• A list of resources from NASA, MSFC, and other sources for teachers and students focused on global change, hydrology, and science education.
    • Referencing our data
      • GHRC dataset citation help and examples.
    • Documents
      • Documentation related to GHRC datasets, software, and other offerings.
    • Glossary
      • Terms and their definitions
    • Featured items
      • The latest tools from GHRC.
  • Multimedia
  • About
    • Welcome
      • Local resources, lodging information, and weather to help you plan your visit to GHRC.
    • GHRC Personnel
      • A list to help you keep in touch with our personnel
    • FAQ
      • Frequently Asked Questions about GHRC data and services, and their answers.
    • Data Citations and Acknowledgements
      • GHRC dataset citation help and examples
  • Cite Us
  • Contact Us


Guide Documents

Dataset PI Documents

Dataset Software

CAMEX-4 Mobile X-band Polarimetric Weather Radar

Table of Contents

Instrument description
Data Extraction
Data Format
Contact Information


The Convection And Moisture EXperiment (CAMEX) is a series of field research investigations sponsored by the Earth Science Enterprise of the National Aeronautics and Space Administration (NASA). The fourth field campaign in the CAMEX series (CAMEX-4) ran from 16 August to 25 September, 2001 and was based out of Jacksonville Naval Air Station, Florida. CAMEX-4 focused on the study of tropical cyclone (hurricane) development, tracking, intensification, and landfalling impacts using NASA-funded aircraft and surface remote sensing instrumentation.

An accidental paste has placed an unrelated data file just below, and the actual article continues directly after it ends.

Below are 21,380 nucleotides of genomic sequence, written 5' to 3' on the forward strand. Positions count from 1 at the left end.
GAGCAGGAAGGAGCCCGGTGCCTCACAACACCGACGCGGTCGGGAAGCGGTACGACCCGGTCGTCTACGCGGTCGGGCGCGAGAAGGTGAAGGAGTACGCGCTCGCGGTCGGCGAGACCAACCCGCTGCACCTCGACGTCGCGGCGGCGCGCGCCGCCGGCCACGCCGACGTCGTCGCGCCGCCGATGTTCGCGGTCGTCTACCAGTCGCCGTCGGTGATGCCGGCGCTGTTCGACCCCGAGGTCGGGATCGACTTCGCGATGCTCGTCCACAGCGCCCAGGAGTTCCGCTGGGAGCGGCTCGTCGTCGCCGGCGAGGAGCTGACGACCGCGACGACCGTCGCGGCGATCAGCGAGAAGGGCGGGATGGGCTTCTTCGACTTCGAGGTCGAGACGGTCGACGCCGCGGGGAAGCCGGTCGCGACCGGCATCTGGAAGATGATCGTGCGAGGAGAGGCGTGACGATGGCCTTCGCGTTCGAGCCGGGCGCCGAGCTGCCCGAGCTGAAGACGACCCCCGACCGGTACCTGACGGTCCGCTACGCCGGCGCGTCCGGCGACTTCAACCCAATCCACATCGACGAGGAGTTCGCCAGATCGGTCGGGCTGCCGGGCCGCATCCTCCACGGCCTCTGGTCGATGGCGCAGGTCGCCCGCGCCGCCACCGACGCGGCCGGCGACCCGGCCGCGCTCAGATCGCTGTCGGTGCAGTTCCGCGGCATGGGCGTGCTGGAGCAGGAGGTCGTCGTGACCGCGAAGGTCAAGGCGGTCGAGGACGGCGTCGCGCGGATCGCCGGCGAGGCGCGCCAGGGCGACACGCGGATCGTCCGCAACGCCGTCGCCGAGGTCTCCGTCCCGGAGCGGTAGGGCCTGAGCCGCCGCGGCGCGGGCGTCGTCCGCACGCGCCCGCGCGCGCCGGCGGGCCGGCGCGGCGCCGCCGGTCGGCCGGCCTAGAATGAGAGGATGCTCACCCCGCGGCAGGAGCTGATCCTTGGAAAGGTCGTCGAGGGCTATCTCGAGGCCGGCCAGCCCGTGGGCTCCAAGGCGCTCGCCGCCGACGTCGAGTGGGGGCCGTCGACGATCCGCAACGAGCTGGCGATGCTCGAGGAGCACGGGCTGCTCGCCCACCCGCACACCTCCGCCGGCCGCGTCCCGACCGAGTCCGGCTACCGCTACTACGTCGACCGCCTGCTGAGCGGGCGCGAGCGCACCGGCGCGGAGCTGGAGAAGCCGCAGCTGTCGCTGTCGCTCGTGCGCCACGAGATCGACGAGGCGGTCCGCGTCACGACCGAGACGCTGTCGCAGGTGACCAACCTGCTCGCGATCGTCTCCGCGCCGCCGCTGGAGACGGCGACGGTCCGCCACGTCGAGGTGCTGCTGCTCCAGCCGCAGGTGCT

Mobile X-band Polarimetric Weather Radar on Wheels (X-POW) is an X-band Doppler scanning radar operating at 9.3 GHz. with horizontal and vertical polarization. Used for detection and detailing surface rainfall rate and precipitation classification fields, 3D precipitation microphysical retrievals including water/frozen hydrometeor contents and drop size distribution profiles, X-POW was located in the Florida Keys during the CAMEX-4 field experiment.

Instrument Description

The table below shows the X-POW radar specifications:

Platform: Mobile flatbed truck
  Gasoline generator

Transmitter: Frequency 9.3 GHz (3.2 cm)
  Pulse width 1 s (150 m) Peak power 50 kW

Polarization diversity: Simultaneous transmission of horizontal and vertical polarization

Antenna: Gain 44.3 dB Beam width (3 dB) 0.95 degrees
  Azimuthal scan rate 30 degrees per sec
  Maximum sidelobe -20 dB

Recorded variables: Horizontal and vertical reflectivity, velocity, spectrum width, and differential phase shift

Data Extraction

This information is for running on UNIX/LINUX machines. Windows documentation is not provided.

Supplied with the documentation is a file named xpow.tar. This tar file contains a data extraction program, instructions and a sample dataset. The program should be used on data from other days to allow the user to manipulate it into a more useable form. Once this file is 'untarred', there will be created a directory named XPOW_READ. In this directory are the following directory and files:


The XPOW_README.TXT is shown below: This is the README.TXT file for XPOW Version 1.02 *************************************************************************

This file contains information on how to run the C program XPOW, that reads the XPOW data. *************************************************************************

This program has been tested on HP and SGI UNIX and LINUX platforms. You do not need any setup or installation to run it. The main programs are called XPOW_PPI.C (for reading sector scans), XPOW_PPI2.C (for reading full 360 deg PPI scans), and XPOW_RHI.C (for reading RHI scans). These are the programs you need to modify to adjust to the specifics of your application.Before run the program it is important to create five list files that contain the data you would like to read. The data we read are: Horizontal polarization reflectivity (listfile with extention .zh), vertical polarization reflectivity (extention .zv), differential phase shift (expention phd), spectral width (extention sw), and radial velocity (extention vel). Be aware the path of the data (it is hardcoded in the programs).Enjoy!